Lowering iron content in fat cells prevented mice from gaining excess weight

Lowering iron content in fat cells prevented mice fed a high-fat diet from gaining excess weight and developing associated health problems by limiting the amount of lipids absorbed by the intestines, UT Southwestern scientists report in a new study. The findings, published online in Cell Metabolism, could eventually lead to new strategies to protect people against obesity and related diseases.

It's easy to say that we should consume fewer calories – but at the same time, we all like to eat. By absorbing fewer lipids, these animals kept their weight down and did not experience the secondary consequences of excess weight gain."

Philipp E. Scherer, Ph.D., Study Leader and Professor, Departments of Internal Medicine and Cell Biology, UTSW

It has long been known that systemic iron deficiencies cause anemia, explains Scherer, with symptoms including extreme fatigue and weakness. Researchers have also investigated the effects of depriving specific cell populations of iron, which typically causes cells to become dysfunctional and even die. However, he adds, researchers have not tested this manipulation in fat cells.

When Scherer and his team used a breeding technique to generate mice with significantly lower iron content in their fat cells, the scientists expected the resulting animals to be in poor health.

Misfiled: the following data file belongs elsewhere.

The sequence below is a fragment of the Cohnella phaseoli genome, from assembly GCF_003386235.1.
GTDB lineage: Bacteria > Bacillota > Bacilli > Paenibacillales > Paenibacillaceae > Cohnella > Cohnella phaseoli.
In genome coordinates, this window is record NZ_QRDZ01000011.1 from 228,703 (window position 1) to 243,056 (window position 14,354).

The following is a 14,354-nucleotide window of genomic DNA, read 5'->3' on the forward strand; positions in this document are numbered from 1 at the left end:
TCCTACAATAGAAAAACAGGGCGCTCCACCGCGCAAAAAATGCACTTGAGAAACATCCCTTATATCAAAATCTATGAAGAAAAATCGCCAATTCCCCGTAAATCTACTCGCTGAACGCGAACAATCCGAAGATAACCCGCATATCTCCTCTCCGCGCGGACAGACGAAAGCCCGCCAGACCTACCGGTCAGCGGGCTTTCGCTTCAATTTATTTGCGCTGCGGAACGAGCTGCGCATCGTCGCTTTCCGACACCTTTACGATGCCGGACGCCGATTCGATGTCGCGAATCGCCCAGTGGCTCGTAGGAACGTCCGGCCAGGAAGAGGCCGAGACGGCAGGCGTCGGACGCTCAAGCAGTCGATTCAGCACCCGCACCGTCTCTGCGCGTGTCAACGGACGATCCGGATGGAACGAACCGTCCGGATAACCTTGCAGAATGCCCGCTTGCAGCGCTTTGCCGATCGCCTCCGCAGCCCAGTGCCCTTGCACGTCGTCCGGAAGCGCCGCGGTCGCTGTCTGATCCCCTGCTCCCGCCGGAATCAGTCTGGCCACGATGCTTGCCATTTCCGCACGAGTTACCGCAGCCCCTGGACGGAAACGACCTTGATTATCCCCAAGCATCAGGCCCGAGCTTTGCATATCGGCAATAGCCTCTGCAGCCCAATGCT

On the contrary, they remained healthy, even when fed a high-fat diet that drove their cage mates to become severely obese. While the normal "wild type" mice developed health problems associated with obesity, including insulin resistance and high levels of cholesterol and triglycerides, the mice with iron-poor fat tissue were leaner and developed none of these issues.

A different genetic manipulation that lowered iron content in fat cells of adult mice produced the same positive health effects, protecting the mice from metabolic disorders induced by a high-fat diet, and even improving the health of mice after they became obese, reversing most of the negative obesity-associated consequences.

Searching for what caused this phenomenon, Scherer and his colleagues discovered that the intestinal cells of mice with iron-poor fat absorbed fewer lipids, significantly limiting the number of calories they took in. Scherer suggests that iron-deficient fat cells may send a chemical signal to communicate their iron status to the intestine, triggering the tissue to take up fewer lipids. However, the nature of this signal is yet unknown.

If researchers could find a way to safely deplete fat cells of iron or artificially supply the chemical signal, they may eventually be able to improve metabolic health in people.

"Finding how fat is talking to the intestines is the next step we have to embark upon," Scherer says.

Source:
Journal reference:

Zhang, Z., et al. (2021) Adipocyte iron levels impinge on a fat-gut crosstalk to regulate intestinal lipid absorption and mediate protection from obesity. Cell Metabolism. doi.org/10.1016/j.cmet.2021.06.001.

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